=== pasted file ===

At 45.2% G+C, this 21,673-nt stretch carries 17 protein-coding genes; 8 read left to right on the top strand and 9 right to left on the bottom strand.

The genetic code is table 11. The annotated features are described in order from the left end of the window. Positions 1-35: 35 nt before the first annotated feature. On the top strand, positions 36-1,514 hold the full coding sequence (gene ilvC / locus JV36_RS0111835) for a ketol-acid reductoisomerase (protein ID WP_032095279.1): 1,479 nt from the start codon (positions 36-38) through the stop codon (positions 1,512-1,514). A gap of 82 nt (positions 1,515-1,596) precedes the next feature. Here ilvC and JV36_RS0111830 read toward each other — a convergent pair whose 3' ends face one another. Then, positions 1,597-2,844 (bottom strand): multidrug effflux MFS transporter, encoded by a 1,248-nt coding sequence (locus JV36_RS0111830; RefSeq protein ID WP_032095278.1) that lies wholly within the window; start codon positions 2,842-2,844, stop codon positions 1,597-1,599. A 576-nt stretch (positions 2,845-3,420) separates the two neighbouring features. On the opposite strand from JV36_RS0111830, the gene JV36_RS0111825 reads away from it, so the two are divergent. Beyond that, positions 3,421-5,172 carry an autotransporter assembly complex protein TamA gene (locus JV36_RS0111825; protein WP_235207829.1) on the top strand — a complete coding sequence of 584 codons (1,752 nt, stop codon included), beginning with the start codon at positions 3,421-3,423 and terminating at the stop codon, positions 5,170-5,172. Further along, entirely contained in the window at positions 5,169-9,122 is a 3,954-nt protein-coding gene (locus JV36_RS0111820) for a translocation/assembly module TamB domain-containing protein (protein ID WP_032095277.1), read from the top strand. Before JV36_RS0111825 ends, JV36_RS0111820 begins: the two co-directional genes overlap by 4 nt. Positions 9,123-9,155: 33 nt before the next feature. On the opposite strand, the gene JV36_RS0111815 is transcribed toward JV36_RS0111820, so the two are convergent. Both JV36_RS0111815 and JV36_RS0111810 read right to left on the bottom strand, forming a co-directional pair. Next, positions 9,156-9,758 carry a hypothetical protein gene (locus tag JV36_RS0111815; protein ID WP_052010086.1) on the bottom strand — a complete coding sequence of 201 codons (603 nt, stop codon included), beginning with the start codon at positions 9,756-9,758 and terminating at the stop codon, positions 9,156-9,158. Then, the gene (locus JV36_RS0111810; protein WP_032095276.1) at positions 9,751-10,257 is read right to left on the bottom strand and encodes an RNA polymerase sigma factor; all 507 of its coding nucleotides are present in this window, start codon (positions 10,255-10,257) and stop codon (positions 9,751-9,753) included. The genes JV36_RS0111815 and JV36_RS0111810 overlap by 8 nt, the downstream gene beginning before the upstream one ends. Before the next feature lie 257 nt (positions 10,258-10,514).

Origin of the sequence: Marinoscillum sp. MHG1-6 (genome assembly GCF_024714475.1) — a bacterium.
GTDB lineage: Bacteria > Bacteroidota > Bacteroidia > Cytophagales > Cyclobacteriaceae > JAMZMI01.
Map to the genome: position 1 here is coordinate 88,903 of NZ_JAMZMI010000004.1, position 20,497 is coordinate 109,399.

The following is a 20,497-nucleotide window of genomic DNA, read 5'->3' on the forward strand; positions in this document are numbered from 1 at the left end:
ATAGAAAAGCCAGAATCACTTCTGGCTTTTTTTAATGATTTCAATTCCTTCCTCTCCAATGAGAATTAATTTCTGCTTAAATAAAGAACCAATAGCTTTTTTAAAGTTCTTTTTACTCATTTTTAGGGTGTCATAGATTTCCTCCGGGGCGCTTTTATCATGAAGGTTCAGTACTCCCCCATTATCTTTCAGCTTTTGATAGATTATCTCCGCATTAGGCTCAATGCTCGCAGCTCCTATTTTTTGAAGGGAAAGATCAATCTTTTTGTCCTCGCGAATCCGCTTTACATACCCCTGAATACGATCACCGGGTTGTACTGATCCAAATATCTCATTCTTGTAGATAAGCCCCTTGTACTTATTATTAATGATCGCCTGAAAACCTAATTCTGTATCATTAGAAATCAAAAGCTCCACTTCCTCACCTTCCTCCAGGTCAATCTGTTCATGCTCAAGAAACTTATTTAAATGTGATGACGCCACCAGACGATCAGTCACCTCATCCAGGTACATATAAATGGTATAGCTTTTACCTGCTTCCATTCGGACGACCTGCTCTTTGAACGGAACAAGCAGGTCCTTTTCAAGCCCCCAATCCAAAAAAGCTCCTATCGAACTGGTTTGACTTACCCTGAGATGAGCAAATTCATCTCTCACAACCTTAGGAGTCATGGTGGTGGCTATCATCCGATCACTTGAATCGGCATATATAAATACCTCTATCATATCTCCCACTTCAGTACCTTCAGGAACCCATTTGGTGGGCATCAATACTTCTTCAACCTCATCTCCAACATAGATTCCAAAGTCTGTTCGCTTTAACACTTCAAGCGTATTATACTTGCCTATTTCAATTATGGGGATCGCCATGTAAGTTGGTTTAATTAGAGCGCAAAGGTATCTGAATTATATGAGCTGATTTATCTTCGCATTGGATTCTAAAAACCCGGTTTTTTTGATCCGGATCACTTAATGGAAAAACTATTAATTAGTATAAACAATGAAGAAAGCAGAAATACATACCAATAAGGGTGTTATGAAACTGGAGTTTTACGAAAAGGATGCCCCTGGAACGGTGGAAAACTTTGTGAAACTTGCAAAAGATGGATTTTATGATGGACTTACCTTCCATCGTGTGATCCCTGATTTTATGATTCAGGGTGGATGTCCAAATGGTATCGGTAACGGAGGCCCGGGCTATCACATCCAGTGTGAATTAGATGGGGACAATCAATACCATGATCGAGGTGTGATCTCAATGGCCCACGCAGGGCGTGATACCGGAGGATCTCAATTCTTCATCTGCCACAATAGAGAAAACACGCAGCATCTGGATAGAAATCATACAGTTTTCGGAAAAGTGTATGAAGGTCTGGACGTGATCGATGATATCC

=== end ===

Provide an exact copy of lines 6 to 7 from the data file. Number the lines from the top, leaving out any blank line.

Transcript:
The following is a 20,497-nucleotide window of genomic DNA, read 5'->3' on the forward strand; positions in this document are numbered from 1 at the left end:
ATAGAAAAGCCAGAATCACTTCTGGCTTTTTTTAATGATTTCAATTCCTTCCTCTCCAATGAGAATTAATTTCTGCTTAAATAAAGAACCAATAGCTTTTTTAAAGTTCTTTTTACTCATTTTTAGGGTGTCATAGATTTCCTCCGGGGCGCTTTTATCATGAAGGTTCAGTACTCCCCCATTATCTTTCAGCTTTTGATAGATTATCTCCGCATTAGGCTCAATGCTCGCAGCTCCTATTTTTTGAAGGGAAAGATCAATCTTTTTGTCCTCGCGAATCCGCTTTACATACCCCTGAATACGATCACCGGGTTGTACTGATCCAAATATCTCATTCTTGTAGATAAGCCCCTTGTACTTATTATTAATGATCGCCTGAAAACCTAATTCTGTATCATTAGAAATCAAAAGCTCCACTTCCTCACCTTCCTCCAGGTCAATCTGTTCATGCTCAAGAAACTTATTTAAATGTGATGACGCCACCAGACGATCAGTCACCTCATCCAGGTACATATAAATGGTATAGCTTTTACCTGCTTCCATTCGGACGACCTGCTCTTTGAACGGAACAAGCAGGTCCTTTTCAAGCCCCCAATCCAAAAAAGCTCCTATCGAACTGGTTTGACTTACCCTGAGATGAGCAAATTCATCTCTCACAACCTTAGGAGTCATGGTGGTGGCTATCATCCGATCACTTGAATCGGCATATATAAATACCTCTATCATATCTCCCACTTCAGTACCTTCAGGAACCCATTTGGTGGGCATCAATACTTCTTCAACCTCATCTCCAACATAGATTCCAAAGTCTGTTCGCTTTAACACTTCAAGCGTATTATACTTGCCTATTTCAATTATGGGGATCGCCATGTAAGTTGGTTTAATTAGAGCGCAAAGGTATCTGAATTATATGAGCTGATTTATCTTCGCATTGGATTCTAAAAACCCGGTTTTTTTGATCCGGATCACTTAATGGAAAAACTATTAATTAGTATAAACAATGAAGAAAGCAGAAATACATACCAATAAGGGTGTTATGAAACTGGAGTTTTACGAAAAGGATGCCCCTGGAACGGTGGAAAACTTTGTGAAACTTGCAAAAGATGGATTTTATGATGGACTTACCTTCCATCGTGTGATCCCTGATTTTATGATTCAGGGTGGATGTCCAAATGGTATCGGTAACGGAGGCCCGGGCTATCACATCCAGTGTGAATTAGATGGGGACAATCAATACCATGATCGAGGTGTGATCTCAATGGCCCACGCAGGGCGTGATACCGGAGGATCTCAATTCTTCATCTGCCACAATAGAGAAAACACGCAGCATCTGGATAGAAATCATACAGTTTTCGGAAAAGTGTATGAAGGTCTGGACGTGATCGATGATATCC